Chairman Langevin’s Opening Remarks at IETC Hearing on U.S. Cyberspace Solarium Commission Report

Jul 30, 2020 Issues: Armed Services, Cybersecurity

WASHINGTON – Congressman Jim Langevin (D-RI), Chairman of the House Armed Services Committee’s Subcommittee on Intelligence and Emerging Threats and Capabilities and a member of the United States Cyberspace Solarium Commission, offered the following opening remarks at the subcommittee hearing he is chairing entitled: “Review of the Recommendations of the Cyberspace Solarium Commission.” Video of Langevin’s statement and a live feed of the proceedings: https://armedservices.house.gov/hearings?ID=45F28E37-4151-4269-BE9C-8DD907EEDAD2

“I want to welcome everyone to today’s hearing on the findings of the Cyberspace Solarium Commission, a Congressionally mandated commission charged with developing a consensus on a strategic approach to defending the United States in cyberspace against cyber attacks of significant consequence.

“Inspired by Project Solarium, a task force assembled by President Eisenhower in the early 1950s, the Solarium Commission brought together representatives from academia and the private sector with representatives of the Executive and Legislative Branches.

“In the spirit of transparency, I want to make clear that I had the privilege of being selected by Speaker Pelosi to serve as one of four elected commissioners, and one of two from the House of Representatives, along with our distinguished Subcommittee colleague  Mike Gallagher, who is appearing as a witness before us today. Mr. Gallagher along with Senator King, also with us today, serve as Co-chairs of the Commission, and I am proud to call them both colleagues and friends.

“This Subcommittee, more than most, has heard from numerous individuals on the centrality of cyberspace to our modern lives. The novelty of the Solarium’s work and its findings is in examining how to secure cyberspace with an emphasis on a whole-of-government approach.

“Congress is methodical in its views of jurisdiction, and we are often too focused on viewing our oversight responsibilities exclusively through the lens of committee jurisdictions. What the Solarium has presented in its final report, completed on March 11th of this year, is a blueprint for legislative and executive actions that force the country to break apart the institutional stovepipes.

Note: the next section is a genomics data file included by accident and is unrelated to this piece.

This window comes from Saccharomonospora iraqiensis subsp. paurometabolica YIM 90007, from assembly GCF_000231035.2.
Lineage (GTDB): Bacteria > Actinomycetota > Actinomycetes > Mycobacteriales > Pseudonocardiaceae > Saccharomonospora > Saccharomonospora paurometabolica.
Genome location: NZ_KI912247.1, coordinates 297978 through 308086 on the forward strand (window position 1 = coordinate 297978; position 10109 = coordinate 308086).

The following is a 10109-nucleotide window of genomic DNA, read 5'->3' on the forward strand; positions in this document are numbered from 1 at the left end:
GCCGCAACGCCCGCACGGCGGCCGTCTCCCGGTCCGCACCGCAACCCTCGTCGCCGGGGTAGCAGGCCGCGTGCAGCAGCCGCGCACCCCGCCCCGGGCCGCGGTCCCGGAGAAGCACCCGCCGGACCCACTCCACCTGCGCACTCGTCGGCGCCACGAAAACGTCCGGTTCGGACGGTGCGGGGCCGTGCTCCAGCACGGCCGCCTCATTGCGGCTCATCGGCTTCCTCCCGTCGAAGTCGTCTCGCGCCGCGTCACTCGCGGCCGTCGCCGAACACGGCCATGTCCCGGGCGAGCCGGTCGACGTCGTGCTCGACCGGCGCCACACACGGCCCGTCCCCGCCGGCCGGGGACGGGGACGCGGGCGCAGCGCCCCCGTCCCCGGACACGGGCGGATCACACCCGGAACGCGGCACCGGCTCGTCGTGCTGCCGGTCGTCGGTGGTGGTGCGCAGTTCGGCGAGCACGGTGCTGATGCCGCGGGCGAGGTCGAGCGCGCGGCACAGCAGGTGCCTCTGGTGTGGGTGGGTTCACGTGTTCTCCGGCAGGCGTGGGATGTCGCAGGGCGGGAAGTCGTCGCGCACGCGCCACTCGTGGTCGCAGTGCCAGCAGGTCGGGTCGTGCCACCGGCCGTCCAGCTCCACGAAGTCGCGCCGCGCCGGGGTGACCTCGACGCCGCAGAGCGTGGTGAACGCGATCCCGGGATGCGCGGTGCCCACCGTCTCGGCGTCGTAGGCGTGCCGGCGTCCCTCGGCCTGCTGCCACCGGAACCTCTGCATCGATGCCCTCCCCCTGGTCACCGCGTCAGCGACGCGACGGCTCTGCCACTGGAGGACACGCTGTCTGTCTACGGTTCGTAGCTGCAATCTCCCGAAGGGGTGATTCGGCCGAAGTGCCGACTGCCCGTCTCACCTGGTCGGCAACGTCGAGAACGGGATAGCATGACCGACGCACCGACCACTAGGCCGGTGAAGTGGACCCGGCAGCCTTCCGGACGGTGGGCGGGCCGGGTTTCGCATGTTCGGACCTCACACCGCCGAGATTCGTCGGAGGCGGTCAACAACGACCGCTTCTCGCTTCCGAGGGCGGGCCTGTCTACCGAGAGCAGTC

“In this respect, I see the findings of the Solarium Commission as being similar to those of the 9/11 Commission, in that both bodies recognized government siloes that had been artificially constructed and harmed the national approach to addressing cross-cutting issues. Whereas the 9/11 Commission applied this to the problem of terrorism, Solarium applies it to cyberspace.

“The Commission’s recommendations have resulted in more than twenty provisions in this year’s National Defense Authorization Act, passed just last week by the House of Representatives. In that one bill, this Chamber was able to address matters as diverse as Reserve support for military cyber operations, to the cyber insurance marketplace, to the establishment of a Senate-confirmed National Cyber Director.

“While we obviously have more work to do, I am proud that the NDAA reflects the whole-of-government action called for by the Commission. I applaud the example set by our European partners in approaching cyber in novel and holistic ways as recently as today with the announcement of the first-ever cyber sanctions issued through the European Union against six individuals and three entities responsible for the ‘WannaCry,’ ‘NotPetya,’ and ‘Operation Cloud Hopper’ attacks.

“As I noted earlier, we have four witnesses appearing in front of the Subcommittee today. In addition to the distinguished gentlemen from Wisconsin and Maine, we are joined by two additional commissioners.

“The Honorable Patrick Murphy, a former member of the House Representatives from Pennsylvania, is here today.  Commissioner Murphy has served with distinction as Acting Secretary and Under Secretary of the Army, and today continues his service as the Distinguished Chair of Innovation at the United States Military Academy.  Commissioner Murphy was the first veteran of the war in Iraq to be elected to Congress.

“Finally, we have Commissioner Frank Cilluffo, who in addition to his service with the Solarium, serves as the Director of Auburn University’s McCrary Institute for Cyber and Critical Infrastructure Security. From 2001 to 2003, Commissioner Cilluffo served as Special Assistant to President Bush on Homeland Security and then led the Center for Cyber and Homeland Security at George Washington University.”